Scientists from Imperial College London and UCL used a synthetic diamond grown in a nitrogen-rich atmosphere to create a new maser that operates continuously.
A maser (microwave amplification by stimulated emission of radiation) is the older, microwave frequency sibling of the laser. It was invented in 1954 and has traditionally been used in deep space communication and radio astronomy.
However, early versions of the maser had to be cooled to temperatures close to absolute zero (-273°C) to be able to function and even though in 2012 researchers were able to demonstrate that a maser could operate at room temperature using the organic molecule pentacene, the system produced only short bursts of maser radiation that lasted less than one thousandth of a second.
But with the new additions, carbon atoms were ‘knocked out’ from the diamond using a high energy electron beam, creating spaces known as ‘vacancies.’ A press release by Imperial explains that the diamond was then heated, which allowed nitrogen atoms and carbon vacancies to pair up, forming a type of defect known as a nitrogen-vacancy (NV) defect centre.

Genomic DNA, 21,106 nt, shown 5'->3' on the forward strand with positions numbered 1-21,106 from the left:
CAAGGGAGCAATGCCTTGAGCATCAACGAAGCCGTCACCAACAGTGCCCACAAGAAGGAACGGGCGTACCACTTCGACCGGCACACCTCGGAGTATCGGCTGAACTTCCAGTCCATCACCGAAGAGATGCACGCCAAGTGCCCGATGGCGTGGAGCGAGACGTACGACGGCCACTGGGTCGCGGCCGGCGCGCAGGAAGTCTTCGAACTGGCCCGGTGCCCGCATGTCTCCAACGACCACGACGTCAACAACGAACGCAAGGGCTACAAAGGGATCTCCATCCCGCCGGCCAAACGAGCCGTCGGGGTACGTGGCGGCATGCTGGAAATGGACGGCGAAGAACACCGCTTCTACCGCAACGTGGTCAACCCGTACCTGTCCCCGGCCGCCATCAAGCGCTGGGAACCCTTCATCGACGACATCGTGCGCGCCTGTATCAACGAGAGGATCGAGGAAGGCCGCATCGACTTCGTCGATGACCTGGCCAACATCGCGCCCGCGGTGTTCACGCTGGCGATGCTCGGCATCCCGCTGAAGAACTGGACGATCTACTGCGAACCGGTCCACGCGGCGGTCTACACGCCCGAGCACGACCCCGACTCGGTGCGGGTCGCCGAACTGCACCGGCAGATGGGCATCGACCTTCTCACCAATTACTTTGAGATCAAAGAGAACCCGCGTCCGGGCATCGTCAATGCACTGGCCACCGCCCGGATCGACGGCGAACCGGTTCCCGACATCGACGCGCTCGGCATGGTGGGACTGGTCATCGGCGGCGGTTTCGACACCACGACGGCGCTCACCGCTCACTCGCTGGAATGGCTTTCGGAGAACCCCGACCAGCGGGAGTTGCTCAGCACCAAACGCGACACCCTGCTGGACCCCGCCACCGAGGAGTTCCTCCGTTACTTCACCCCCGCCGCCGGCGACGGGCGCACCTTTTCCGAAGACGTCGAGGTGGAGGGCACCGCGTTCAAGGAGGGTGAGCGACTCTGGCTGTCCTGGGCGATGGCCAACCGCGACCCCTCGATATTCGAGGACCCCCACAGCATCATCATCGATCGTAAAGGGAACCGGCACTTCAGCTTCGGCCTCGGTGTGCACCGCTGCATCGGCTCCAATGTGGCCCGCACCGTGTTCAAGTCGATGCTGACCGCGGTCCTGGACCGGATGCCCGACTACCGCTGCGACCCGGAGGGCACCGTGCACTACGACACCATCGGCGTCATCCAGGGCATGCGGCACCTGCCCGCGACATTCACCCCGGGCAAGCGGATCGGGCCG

When placed inside a ring of sapphire to concentrate the microwave energy and illuminated by green laser light, the maser worked at room temperature and continuously.
“This breakthrough paves the way for the widespread adoption of masers and opens the door for a wide array of applications that we are keen to explore,” said lead researcher Jonathan Breeze in the media statement.
According to Breeze and his team, such applications could range from medical imaging and airport security scanning, to improvements in sensors to remotely detect bombs. Masers, they say, could also be used to develop new technology for quantum computers and space communication methods to potentially find life on other planets.